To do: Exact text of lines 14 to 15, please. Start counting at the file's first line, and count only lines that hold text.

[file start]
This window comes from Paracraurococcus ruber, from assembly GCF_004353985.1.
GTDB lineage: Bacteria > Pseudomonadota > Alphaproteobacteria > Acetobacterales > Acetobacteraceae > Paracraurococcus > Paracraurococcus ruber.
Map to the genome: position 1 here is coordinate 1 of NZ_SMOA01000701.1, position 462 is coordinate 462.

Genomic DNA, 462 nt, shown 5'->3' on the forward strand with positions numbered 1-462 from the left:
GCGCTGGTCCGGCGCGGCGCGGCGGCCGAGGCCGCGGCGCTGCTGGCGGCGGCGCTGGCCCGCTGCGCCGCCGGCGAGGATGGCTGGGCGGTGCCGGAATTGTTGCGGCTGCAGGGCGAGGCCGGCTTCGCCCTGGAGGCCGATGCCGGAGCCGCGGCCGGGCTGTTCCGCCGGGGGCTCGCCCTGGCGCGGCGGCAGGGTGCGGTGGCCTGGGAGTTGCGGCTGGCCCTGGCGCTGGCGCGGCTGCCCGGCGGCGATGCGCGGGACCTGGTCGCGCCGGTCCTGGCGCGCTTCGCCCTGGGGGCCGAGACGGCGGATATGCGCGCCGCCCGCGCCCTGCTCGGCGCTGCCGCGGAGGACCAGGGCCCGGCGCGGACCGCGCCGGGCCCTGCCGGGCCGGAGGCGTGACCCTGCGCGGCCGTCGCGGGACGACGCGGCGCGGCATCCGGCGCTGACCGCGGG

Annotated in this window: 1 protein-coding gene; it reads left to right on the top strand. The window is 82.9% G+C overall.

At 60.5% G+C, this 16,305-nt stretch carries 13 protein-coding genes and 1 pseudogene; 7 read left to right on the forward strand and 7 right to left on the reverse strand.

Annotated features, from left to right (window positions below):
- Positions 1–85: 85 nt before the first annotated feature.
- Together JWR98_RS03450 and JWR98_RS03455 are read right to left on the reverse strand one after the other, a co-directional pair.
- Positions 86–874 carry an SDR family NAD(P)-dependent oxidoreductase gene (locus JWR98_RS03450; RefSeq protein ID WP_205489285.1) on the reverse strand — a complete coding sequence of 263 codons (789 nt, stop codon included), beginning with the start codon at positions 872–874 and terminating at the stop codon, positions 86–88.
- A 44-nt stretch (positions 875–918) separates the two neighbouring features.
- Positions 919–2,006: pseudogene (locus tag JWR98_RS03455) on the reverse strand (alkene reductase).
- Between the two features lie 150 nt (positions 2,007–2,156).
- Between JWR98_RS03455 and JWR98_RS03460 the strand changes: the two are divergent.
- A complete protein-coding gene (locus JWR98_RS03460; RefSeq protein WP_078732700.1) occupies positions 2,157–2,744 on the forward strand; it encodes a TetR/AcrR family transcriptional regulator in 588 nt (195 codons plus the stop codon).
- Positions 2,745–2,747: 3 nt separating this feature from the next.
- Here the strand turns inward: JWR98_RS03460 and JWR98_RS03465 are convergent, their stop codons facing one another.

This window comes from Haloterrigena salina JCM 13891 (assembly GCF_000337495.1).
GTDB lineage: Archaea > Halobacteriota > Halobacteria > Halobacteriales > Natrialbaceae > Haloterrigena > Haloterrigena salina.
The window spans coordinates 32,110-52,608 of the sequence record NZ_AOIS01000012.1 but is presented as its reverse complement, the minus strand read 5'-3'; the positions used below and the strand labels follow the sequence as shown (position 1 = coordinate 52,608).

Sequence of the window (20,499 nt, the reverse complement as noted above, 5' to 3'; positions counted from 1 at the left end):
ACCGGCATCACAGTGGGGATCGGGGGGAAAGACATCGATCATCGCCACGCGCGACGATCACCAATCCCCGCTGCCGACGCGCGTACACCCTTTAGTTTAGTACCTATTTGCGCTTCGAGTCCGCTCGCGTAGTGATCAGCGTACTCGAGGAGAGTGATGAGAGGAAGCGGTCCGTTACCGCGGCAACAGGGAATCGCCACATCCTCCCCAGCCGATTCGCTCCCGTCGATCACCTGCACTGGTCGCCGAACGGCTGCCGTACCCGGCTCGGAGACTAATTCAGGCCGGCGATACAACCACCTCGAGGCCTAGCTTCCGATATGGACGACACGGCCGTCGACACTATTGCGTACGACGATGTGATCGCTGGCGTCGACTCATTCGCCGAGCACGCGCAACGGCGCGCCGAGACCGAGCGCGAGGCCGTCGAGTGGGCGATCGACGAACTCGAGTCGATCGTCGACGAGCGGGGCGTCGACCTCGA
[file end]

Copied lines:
- Between the two features lie 150 nt (positions 2,007–2,156).
- Between JWR98_RS03455 and JWR98_RS03460 the strand changes: the two are divergent.